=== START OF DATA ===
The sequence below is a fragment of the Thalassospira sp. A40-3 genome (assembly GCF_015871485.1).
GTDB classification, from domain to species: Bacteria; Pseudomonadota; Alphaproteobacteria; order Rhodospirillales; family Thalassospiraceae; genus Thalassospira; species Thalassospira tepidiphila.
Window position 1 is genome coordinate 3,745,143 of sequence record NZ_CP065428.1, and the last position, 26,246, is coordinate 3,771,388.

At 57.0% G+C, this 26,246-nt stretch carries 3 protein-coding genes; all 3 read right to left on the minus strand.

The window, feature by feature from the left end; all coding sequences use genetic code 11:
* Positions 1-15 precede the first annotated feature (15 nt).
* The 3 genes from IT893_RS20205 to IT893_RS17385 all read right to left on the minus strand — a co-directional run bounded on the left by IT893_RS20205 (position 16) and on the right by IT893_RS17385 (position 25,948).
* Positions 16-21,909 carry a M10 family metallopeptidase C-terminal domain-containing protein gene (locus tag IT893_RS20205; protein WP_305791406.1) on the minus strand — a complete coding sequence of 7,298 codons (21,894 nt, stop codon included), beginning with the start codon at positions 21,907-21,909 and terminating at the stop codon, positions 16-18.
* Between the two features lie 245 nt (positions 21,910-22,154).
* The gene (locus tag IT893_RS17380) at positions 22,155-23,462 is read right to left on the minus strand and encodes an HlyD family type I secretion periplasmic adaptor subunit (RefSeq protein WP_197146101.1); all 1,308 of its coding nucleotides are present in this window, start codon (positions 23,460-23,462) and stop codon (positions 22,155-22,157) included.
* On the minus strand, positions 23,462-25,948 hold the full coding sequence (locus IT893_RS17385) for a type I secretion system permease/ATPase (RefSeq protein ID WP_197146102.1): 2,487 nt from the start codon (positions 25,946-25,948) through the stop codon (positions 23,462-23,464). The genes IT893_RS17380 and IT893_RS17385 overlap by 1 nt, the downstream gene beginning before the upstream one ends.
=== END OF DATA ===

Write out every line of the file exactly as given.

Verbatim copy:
The sequence below is a fragment of the Thalassospira sp. A40-3 genome (assembly GCF_015871485.1).
GTDB classification, from domain to species: Bacteria; Pseudomonadota; Alphaproteobacteria; order Rhodospirillales; family Thalassospiraceae; genus Thalassospira; species Thalassospira tepidiphila.
Window position 1 is genome coordinate 3,745,143 of sequence record NZ_CP065428.1, and the last position, 26,246, is coordinate 3,771,388.

At 57.0% G+C, this 26,246-nt stretch carries 3 protein-coding genes; all 3 read right to left on the minus strand.

The window, feature by feature from the left end; all coding sequences use genetic code 11:
* Positions 1-15 precede the first annotated feature (15 nt).
* The 3 genes from IT893_RS20205 to IT893_RS17385 all read right to left on the minus strand — a co-directional run bounded on the left by IT893_RS20205 (position 16) and on the right by IT893_RS17385 (position 25,948).
* Positions 16-21,909 carry a M10 family metallopeptidase C-terminal domain-containing protein gene (locus tag IT893_RS20205; protein WP_305791406.1) on the minus strand — a complete coding sequence of 7,298 codons (21,894 nt, stop codon included), beginning with the start codon at positions 21,907-21,909 and terminating at the stop codon, positions 16-18.
* Between the two features lie 245 nt (positions 21,910-22,154).
* The gene (locus tag IT893_RS17380) at positions 22,155-23,462 is read right to left on the minus strand and encodes an HlyD family type I secretion periplasmic adaptor subunit (RefSeq protein WP_197146101.1); all 1,308 of its coding nucleotides are present in this window, start codon (positions 23,460-23,462) and stop codon (positions 22,155-22,157) included.
* On the minus strand, positions 23,462-25,948 hold the full coding sequence (locus IT893_RS17385) for a type I secretion system permease/ATPase (RefSeq protein ID WP_197146102.1): 2,487 nt from the start codon (positions 25,946-25,948) through the stop codon (positions 23,462-23,464). The genes IT893_RS17380 and IT893_RS17385 overlap by 1 nt, the downstream gene beginning before the upstream one ends.